The springs' most eminent guest was the Queen of Poland, Maria Kazimiera Sobieska, wife of Jan III of Sobieski. According to a chronicler, she arrived at the springs with her attendants on Monday afternoon, 30 June 1687. Her visit remained in the memory of the citizens of Cieplice for many years.

The infrastructure of the health resort developed throughout the centuries. After the closing down of the Cistercian monastery in the year 1810, Cieplice became the property of the Schaffgotsch family. They were well aware that the development of the health resort was dependent upon investment, especially in the area of transportation. From the year 1814, postal carriages travelled to Cieplice from Jelenia Góra. Stagecoaches followed in 1880, train in 1891 and gas trams followed by electric trams in 1897.

Cieplice became a city in 1935 and 36 years later it was connected to Jelenia Góra. The significant status of the health resort remains until today.


At present, Cieplice is one of the most popular Polish spas. The treatment is carried out with thermal, fluoride and siliceous waters (temp. up to 86 st.C) and therapeutic muds.


The Physiotherapeutic Ward performs over 30 treatments in the following fields:

  • hydrotherapy – mineral baths in pools and tubs; whirlpool, bubble baths, acidcarbonic baths, hydromassage, power showers, hydrotherapy of oral cavity, aerosols for eye-balls,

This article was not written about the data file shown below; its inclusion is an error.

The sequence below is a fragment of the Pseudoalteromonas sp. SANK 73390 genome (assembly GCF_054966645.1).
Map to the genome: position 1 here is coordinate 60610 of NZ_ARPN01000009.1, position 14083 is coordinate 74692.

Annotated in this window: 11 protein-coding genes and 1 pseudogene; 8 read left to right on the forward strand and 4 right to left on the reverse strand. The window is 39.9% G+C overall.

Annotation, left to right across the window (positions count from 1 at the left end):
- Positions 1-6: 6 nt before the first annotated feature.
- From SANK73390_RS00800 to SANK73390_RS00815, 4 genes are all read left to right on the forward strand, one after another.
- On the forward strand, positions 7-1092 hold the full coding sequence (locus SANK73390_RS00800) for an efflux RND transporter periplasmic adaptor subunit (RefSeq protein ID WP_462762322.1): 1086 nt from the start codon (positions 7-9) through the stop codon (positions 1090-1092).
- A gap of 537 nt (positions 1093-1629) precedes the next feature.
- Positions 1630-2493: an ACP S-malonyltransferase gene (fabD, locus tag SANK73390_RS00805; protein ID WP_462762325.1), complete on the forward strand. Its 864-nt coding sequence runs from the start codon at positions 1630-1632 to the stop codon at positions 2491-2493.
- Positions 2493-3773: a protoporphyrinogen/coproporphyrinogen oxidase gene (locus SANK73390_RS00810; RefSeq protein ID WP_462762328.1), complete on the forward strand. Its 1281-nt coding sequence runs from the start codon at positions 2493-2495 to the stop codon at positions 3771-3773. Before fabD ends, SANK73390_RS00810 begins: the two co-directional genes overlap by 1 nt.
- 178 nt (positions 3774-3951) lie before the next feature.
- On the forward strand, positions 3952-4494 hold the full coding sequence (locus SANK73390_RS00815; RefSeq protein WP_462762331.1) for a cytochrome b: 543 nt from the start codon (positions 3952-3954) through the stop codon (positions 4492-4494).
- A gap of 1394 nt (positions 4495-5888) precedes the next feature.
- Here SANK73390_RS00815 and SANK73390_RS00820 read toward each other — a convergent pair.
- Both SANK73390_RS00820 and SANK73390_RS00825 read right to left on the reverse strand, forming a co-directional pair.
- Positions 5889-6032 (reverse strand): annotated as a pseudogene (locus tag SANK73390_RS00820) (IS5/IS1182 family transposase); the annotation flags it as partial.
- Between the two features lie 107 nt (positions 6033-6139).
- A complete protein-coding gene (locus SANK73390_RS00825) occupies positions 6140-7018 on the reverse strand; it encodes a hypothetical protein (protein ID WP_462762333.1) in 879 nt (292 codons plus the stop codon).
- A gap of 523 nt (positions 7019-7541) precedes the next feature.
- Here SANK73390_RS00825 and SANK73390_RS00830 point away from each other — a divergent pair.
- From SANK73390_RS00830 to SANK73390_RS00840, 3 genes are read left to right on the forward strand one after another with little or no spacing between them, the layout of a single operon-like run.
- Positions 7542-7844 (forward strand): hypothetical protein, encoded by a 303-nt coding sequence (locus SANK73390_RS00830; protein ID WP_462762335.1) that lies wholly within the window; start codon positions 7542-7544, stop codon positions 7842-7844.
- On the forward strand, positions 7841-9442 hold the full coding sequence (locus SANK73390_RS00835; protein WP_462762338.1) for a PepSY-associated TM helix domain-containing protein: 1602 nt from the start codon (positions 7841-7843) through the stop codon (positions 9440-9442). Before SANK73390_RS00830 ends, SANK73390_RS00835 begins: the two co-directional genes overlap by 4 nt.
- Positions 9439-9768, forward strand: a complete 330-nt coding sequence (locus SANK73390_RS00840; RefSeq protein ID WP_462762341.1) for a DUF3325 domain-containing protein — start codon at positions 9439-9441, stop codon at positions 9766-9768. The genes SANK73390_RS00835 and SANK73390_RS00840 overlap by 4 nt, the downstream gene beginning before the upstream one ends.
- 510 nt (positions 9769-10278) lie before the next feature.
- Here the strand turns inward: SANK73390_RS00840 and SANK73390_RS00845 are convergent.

• pelotherapy (curative muds) – baths, compresses, tampons, mud enemas,
  • inhalations-with flavour and mineral extracts,
  • electrotherapy-galvanization, ionophoresis, therapuls, dynamic currents, interdyne, magnetotrone,
  • kinetotherapy, occupational therapy, classic massages, paraffin compresses, ultrasounds, mineral waters drinking.


Excursions to the mountains and nearby countryside give additional relief and relax. Besides an effective treatment, our guests may participate in a rich and attractive tourist and cultural programme.




1. Posttraumatic state, orthopaedics

  • fracture of spine and trunk bones,
  • fracture of upper and lower limbs,
  • advanced posttraumatic states,

2. Rheumatology

  • articular diseases and similar problems,
  • spinal problems,
  • rheimatological illnesses,
  • diseases of bones, joint cartilages, acquired malformation of musculature and osseous system.

3. Neurology

  • diseases of peripheral nervous system,
  • hemiplegia,
  • other paralysis syndromes.

4. Osteoporosis

  • menopause and post-menopause problems,
  • endometriosis.



1. Urology

  • urolithiasis and nephrolithiasis,
  • urolithiasis of lower part of urinary tracts (without the symptoms of stasis),
  • cystitis,
  • chronic inflammation of prostate,
  • postoperative states of urolithiasis and nephrolithiasis,
  • post-ESWL and post-PCNL states.

2. Nephrology

  • chronic glomerulus nephritis,
  • chronic bovine pyelonephritis,
  • carcinoma of urinary tracts, kidneys and adrenal glands,
  • tuberculosis of urinary tracts and kidneys,
  • adenoma and carcinoma of prostate gland.